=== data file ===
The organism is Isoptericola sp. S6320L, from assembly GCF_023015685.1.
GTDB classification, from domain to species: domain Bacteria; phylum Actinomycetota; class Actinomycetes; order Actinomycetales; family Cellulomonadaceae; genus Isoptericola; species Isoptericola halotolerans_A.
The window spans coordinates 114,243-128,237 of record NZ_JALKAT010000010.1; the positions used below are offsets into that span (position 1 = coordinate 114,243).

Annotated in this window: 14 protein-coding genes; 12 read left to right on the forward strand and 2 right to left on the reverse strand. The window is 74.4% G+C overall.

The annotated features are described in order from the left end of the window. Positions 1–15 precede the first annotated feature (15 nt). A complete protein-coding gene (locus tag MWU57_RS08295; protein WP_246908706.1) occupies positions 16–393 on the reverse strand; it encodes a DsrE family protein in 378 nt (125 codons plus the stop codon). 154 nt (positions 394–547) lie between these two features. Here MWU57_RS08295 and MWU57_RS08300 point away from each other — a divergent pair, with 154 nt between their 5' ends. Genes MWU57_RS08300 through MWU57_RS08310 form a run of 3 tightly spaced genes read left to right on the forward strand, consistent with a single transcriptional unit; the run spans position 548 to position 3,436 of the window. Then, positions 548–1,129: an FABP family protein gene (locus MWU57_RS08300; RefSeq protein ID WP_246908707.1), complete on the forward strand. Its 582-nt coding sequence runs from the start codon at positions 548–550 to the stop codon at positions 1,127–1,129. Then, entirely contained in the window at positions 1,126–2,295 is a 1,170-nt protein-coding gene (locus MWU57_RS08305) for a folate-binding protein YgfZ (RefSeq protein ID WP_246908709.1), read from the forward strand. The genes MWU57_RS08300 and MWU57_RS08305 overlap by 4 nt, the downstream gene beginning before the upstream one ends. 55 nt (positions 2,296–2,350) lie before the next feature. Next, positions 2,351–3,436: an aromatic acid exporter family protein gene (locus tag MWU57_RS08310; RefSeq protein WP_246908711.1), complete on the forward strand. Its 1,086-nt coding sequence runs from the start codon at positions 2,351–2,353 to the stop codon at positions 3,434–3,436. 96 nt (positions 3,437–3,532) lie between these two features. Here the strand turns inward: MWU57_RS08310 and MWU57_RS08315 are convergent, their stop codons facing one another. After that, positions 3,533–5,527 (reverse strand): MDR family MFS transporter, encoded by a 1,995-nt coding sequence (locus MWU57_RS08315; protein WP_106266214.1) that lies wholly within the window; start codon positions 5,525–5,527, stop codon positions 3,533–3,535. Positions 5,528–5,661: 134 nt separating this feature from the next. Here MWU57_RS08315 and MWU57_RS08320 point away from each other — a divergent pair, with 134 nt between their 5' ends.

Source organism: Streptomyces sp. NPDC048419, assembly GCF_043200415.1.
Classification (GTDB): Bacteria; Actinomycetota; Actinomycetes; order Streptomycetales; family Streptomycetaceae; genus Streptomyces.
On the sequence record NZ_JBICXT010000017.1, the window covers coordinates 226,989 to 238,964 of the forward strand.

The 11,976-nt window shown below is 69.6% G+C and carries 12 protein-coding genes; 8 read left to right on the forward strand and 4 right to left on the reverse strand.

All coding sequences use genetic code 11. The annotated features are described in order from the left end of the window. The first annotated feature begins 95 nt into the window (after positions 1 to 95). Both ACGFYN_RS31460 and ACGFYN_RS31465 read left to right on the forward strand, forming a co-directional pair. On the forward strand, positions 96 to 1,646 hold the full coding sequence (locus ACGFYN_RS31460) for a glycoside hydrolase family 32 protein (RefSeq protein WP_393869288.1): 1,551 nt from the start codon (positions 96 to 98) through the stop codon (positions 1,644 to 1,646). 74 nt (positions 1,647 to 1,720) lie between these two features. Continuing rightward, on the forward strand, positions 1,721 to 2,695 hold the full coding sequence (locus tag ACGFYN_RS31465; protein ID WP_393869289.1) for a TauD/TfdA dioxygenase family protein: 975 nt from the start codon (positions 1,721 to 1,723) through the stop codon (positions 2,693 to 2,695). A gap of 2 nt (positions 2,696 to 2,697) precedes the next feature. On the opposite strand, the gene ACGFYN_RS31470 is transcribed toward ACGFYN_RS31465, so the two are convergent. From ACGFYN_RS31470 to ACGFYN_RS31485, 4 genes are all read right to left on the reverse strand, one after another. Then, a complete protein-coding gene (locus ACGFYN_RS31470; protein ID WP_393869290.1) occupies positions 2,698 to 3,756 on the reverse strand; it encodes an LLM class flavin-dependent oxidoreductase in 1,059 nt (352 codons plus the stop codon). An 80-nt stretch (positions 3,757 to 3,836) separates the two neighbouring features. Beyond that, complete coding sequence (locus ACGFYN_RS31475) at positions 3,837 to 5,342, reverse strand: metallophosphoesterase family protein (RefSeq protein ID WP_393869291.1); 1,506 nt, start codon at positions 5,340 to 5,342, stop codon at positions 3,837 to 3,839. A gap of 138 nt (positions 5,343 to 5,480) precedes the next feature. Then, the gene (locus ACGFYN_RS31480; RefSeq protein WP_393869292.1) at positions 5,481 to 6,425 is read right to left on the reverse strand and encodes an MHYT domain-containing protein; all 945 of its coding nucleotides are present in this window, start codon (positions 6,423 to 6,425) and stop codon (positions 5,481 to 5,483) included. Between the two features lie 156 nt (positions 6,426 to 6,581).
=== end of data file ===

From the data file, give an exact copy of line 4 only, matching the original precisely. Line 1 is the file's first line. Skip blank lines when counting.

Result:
Annotated in this window: 14 protein-coding genes; 12 read left to right on the forward strand and 2 right to left on the reverse strand. The window is 74.4% G+C overall.